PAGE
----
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November 19, 2015

Rubbing Mud

Overlooking Trout

by Matthew Trueblood

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You can’t get me terribly excited about any award other than the MVP anymore. I have dreams (Kevin Goldstein’s Hall of Fame-level crazy dreams) for the Rookie of the Year, but in its present form, I find it pretty boring. Manager of the Year is preposterous for reasons sufficiently documented elsewhere. The Cy Young Award has only gotten more interesting over the past few years, now that it tends not be about squabbles over win-loss records, but (maybe because of whatever traumatic experience with pitching in my childhood prevents me from appreciating it as much as so many of you do) it leaves me flat.

I still get up for the MVP, though, which is why it’s so strange to me to see no one having much of a conversation about the reveal of the MVPs on Thursday night. In particular, what strikes me is that there’s a hesitant consensus that Josh Donaldson is going to win the AL MVP, and there’s very little resistance or objection to that floating around. The throwaway line copied almost word-for-word from so many columnists’ blog posts and bloggers’ columns is: “There’s no wrong answer, but Donaldson will probably win.”

Well, I think there is a wrong answer, actually, and Donaldson is it. Mike Trout has been the rightful (and fairly clear) MVP of the American League in all four of his full big-league seasons, but he could find out, on Thursday night, that he must settle for one MVP trophy and three runner-up finishes. It’s getting a little ridiculous, and it’s thoroughly bizarre that Donaldson has so much more sabermetric support than Miguel Cabrera ever had. If anything, Cabrera was (especially in 2013) more deserving than Donaldson.

Of course, that’s not the story you’ll read if you pull up the WAR leaderboards on Baseball Reference or FanGraphs. They show Donaldson and Trout more or less neck-and-beefy neck, with less than a win separating them in each formulation of WAR. By Prospectus’ WARP, though, Trout leaves Donaldson in the dust. In fact, WARP pegs Trout for 10.0 wins, and Donaldson for only 7.6. Instead of seeing them as a two-man tier set apart from the league, WARP views Trout as a man alone on a pedestal and Donaldson as just a rounding error better than Manny Machado.

That’s not the only place where WARP zigs and the WARs zag, so instead of simply claiming the superiority of one system over the others, I decided to line up the top 50 players under each value metric and look for interesting cases. Trout and Donaldson are just one cross-section of this.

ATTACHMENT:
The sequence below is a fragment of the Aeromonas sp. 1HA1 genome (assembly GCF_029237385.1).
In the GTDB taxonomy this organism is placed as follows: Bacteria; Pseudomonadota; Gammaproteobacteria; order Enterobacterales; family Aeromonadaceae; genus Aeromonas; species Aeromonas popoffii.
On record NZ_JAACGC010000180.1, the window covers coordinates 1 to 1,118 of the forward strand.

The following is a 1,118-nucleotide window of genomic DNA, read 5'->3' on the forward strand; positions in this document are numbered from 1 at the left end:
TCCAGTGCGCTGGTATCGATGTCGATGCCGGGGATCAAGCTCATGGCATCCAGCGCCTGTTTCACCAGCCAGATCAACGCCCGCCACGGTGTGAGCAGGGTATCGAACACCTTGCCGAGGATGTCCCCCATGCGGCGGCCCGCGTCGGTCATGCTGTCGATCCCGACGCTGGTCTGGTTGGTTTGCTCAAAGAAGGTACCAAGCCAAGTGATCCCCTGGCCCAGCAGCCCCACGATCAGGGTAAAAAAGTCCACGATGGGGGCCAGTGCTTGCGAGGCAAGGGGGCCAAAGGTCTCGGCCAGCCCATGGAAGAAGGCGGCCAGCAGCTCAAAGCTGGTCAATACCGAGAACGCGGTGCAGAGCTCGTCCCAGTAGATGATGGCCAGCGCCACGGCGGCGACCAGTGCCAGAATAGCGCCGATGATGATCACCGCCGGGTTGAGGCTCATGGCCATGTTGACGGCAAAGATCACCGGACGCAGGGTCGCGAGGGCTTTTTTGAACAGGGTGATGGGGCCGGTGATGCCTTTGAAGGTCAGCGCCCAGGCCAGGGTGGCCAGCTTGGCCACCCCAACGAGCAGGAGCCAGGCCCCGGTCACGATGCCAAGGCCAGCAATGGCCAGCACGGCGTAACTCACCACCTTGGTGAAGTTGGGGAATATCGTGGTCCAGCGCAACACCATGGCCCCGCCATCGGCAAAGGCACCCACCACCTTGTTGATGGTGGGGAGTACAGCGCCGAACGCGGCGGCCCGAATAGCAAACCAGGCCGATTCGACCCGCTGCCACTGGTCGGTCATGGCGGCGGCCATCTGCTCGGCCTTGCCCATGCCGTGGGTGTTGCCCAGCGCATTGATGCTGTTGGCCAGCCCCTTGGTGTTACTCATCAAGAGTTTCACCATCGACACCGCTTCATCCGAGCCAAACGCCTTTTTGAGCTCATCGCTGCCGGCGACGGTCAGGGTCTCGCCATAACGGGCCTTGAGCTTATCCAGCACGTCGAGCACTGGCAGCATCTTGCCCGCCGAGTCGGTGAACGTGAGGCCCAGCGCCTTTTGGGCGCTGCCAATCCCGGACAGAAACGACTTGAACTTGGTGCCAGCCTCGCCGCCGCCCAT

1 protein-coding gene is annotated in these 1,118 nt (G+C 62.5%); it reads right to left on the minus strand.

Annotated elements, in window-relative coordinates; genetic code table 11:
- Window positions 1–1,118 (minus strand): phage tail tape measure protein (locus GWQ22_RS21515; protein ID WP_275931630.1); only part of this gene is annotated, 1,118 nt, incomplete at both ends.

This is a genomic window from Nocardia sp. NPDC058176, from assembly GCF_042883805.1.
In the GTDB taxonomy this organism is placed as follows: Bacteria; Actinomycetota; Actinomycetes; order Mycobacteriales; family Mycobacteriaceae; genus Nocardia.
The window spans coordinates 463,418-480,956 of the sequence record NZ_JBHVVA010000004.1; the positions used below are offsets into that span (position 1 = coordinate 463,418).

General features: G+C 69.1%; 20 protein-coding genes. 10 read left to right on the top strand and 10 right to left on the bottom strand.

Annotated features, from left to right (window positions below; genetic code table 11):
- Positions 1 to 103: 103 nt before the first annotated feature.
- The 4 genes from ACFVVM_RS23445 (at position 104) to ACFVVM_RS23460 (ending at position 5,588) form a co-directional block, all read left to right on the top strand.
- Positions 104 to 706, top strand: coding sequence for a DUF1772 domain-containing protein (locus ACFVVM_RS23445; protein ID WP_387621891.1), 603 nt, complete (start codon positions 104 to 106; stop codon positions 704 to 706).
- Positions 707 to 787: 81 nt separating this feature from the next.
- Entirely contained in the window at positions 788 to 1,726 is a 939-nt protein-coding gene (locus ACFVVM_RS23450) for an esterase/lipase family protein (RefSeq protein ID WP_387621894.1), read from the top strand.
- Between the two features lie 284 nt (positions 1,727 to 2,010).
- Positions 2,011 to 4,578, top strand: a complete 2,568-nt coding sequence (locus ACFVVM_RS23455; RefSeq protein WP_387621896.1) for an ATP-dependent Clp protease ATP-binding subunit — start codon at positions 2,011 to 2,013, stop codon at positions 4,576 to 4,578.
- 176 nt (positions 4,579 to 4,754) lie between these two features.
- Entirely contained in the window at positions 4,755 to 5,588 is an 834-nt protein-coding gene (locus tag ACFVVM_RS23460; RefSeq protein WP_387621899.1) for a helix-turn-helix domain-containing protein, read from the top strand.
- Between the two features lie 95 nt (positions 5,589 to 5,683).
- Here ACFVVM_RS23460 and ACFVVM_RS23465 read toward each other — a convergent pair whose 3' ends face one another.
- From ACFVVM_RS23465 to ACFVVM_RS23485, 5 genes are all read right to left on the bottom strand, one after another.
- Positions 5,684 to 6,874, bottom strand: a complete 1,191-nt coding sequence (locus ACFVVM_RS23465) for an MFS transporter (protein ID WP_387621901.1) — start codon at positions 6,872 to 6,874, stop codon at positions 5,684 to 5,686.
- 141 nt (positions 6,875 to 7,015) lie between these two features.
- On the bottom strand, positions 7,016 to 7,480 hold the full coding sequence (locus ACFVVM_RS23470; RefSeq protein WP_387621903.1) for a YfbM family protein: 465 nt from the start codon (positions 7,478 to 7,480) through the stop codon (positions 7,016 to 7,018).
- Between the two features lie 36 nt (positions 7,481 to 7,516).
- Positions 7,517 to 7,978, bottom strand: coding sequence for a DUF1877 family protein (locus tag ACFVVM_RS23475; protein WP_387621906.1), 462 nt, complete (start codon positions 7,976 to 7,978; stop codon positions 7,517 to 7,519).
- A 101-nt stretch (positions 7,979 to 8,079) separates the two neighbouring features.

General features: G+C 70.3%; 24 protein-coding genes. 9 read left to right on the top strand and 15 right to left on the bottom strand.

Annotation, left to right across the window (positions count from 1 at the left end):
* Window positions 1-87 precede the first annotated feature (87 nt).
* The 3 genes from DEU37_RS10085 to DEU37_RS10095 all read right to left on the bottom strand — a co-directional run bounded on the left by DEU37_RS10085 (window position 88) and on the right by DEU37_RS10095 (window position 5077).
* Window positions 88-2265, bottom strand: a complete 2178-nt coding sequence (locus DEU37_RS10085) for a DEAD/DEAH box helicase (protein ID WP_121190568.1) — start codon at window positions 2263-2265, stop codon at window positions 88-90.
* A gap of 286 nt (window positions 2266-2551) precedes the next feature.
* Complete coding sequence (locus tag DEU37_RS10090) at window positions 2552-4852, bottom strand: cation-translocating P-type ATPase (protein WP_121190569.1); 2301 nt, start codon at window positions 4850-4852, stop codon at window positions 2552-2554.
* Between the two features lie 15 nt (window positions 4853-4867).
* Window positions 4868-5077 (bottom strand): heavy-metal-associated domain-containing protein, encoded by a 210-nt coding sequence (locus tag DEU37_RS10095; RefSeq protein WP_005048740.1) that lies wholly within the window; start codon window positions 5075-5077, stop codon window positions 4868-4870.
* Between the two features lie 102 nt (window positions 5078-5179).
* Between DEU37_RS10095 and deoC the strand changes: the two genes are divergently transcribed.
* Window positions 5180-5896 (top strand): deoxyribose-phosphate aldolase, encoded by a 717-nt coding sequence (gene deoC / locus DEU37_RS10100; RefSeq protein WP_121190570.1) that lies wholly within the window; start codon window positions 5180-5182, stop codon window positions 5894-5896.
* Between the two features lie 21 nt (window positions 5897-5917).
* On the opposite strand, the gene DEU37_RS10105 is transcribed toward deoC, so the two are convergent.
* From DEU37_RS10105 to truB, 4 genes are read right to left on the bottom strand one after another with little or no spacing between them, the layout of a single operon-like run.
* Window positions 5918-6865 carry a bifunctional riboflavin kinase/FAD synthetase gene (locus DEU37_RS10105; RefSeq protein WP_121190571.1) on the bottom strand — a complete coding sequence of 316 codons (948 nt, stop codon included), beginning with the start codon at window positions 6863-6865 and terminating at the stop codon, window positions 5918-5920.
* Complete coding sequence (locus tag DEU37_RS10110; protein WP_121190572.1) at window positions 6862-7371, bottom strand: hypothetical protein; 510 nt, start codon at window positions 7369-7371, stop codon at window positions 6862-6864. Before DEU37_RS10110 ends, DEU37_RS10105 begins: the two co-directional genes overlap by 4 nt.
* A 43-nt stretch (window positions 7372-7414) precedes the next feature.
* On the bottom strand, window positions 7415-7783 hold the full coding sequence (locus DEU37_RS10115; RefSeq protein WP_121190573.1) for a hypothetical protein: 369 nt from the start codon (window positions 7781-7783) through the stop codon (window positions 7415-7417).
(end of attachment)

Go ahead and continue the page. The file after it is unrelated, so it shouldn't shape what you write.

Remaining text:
Top 50 Players by WAR(P), 2015

Baseball Prospectus WARP

Baseball Reference WAR

FanGraphs WAR

Bryce Harper – 11.0

Bryce Harper – 9.9

Bryce Harper – 9.5

Mike Trout – 10.0

Mike Trout – 9.4

Mike Trout – 9.0

Paul Goldschmidt – 9.3

Zack Greinke – 9.3

Josh Donaldson – 8.7

Buster Posey – 8.3

Josh Donaldson – 8.8

Clayton Kershaw – 8.6

Clayton Kershaw – 7.6

Paul Goldschmidt – 8.8

Paul Goldschmidt – 7.4

Joey Votto – 7.6

Jake Arrieta – 8.6

Joey Votto – 7.4

Zack Greinke – 7.6

Joey Votto – 7.6

Jake Arrieta – 7.3

Josh Donaldson – 7.6

Clayton Kershaw – 7.5

Manny Machado – 6.8

Jake Arrieta – 7.4

Kevin Kiermaier – 7.4

Yoenis Cespedes – 6.7

Nolan Arenado – 7.4

A.J. Pollock – 7.4

A.J. Pollock – 6.6

Manny Machado – 7.3

Dallas Keuchel – 7.2

Lorenzo Cain – 6.6

Lorenzo Cain – 6.8

Lorenzo Cain – 7.2

Kris Bryant – 6.5

Dallas Keuchel – 6.2

Manny Machado – 7.1

David Price – 6.4

Yoenis Cespedes – 6.2

Max Scherzer – 7.0

Max Scherzer – 6.4

Max Scherzer – 6.2

Jason Heyward – 6.5

Chris Sale – 6.2

Kris Bryant – 6.0

Yoenis Cespedes – 6.3

Dallas Keuchel – 6.1

A.J. Pollock – 5.7

Anthony Rizzo – 6.3

Jason Heyward – 6.0

David Price – 5.6

Buster Posey – 6.1

Zack Greinke – 5.9

Sonny Gray – 5.6

Mookie Betts – 6.0

Andrew McCutchen – 5.8

Jason Heyward – 5.5

David Price – 6.0

Buster Posey – 5.7

Curtis Granderson – 5.4

Ian Kinsler – 6.0

Chris Davis – 5.6

Nelson Cruz – 5.4

Sonny Gray – 5.8

Kevin Kiermaier – 5.5

Anthony Rizzo – 5.4

Adrian Beltre – 5.8

Corey Kluber – 5.5

Mookie Betts – 5.1

Nolan Arenado – 5.7

Anthony Rizzo – 5.5

Kevin Kiermaier – 5.0

Brandon Crawford – 5.6

Gerrit Cole – 5.4

David Peralta – 4.9

John Lackey – 5.6

Chris Archer – 5.3

Chris Archer – 4.9

Ender Inciarte – 5.3

Matt Carpenter – 5.2

Matt Carpenter – 4.9

Starling Marte – 5.3

Jacob deGrom – 5.2

Miguel Cabrera – 4.8

Miguel Cabrera – 5.2

Jason Kipnis – 5.2

Cole Hamels – 4.8

Nelson Cruz – 5.2

Madison Bumgarner – 5.1

Andrew McCutchen – 4.8

Chris Davis – 5.2

Curtis Granderson – 5.1

Todd Frazier – 4.7